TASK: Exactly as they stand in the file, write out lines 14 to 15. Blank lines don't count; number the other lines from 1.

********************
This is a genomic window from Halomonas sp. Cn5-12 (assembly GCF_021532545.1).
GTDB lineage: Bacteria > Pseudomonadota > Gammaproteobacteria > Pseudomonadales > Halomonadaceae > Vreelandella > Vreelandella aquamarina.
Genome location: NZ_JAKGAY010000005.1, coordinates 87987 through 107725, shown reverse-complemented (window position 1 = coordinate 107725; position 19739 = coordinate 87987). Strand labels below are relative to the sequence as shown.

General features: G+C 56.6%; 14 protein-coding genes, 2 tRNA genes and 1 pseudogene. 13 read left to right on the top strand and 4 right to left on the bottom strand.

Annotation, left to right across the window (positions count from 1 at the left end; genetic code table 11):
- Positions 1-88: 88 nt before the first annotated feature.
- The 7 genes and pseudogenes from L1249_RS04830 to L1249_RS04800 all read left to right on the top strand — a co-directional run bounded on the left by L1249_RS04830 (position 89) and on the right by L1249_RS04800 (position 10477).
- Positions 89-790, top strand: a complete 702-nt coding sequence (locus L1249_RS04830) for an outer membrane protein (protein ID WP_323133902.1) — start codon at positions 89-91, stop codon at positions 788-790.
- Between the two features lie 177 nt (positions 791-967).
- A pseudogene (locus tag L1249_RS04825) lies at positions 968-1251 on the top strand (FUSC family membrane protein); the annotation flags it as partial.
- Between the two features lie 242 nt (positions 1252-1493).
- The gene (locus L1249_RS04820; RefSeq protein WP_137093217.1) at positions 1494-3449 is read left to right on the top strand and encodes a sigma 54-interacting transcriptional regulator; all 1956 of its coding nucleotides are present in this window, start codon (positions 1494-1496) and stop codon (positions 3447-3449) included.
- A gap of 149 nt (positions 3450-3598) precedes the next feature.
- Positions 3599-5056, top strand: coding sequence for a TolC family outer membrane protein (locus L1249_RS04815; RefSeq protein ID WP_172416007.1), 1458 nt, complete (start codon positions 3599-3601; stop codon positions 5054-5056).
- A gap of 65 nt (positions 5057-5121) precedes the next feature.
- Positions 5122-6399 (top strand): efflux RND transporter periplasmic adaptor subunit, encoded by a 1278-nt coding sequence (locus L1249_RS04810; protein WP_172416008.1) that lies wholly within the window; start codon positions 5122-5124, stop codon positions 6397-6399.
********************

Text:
- Positions 3599-5056, top strand: coding sequence for a TolC family outer membrane protein (locus L1249_RS04815; RefSeq protein ID WP_172416007.1), 1458 nt, complete (start codon positions 3599-3601; stop codon positions 5054-5056).
- A gap of 65 nt (positions 5057-5121) precedes the next feature.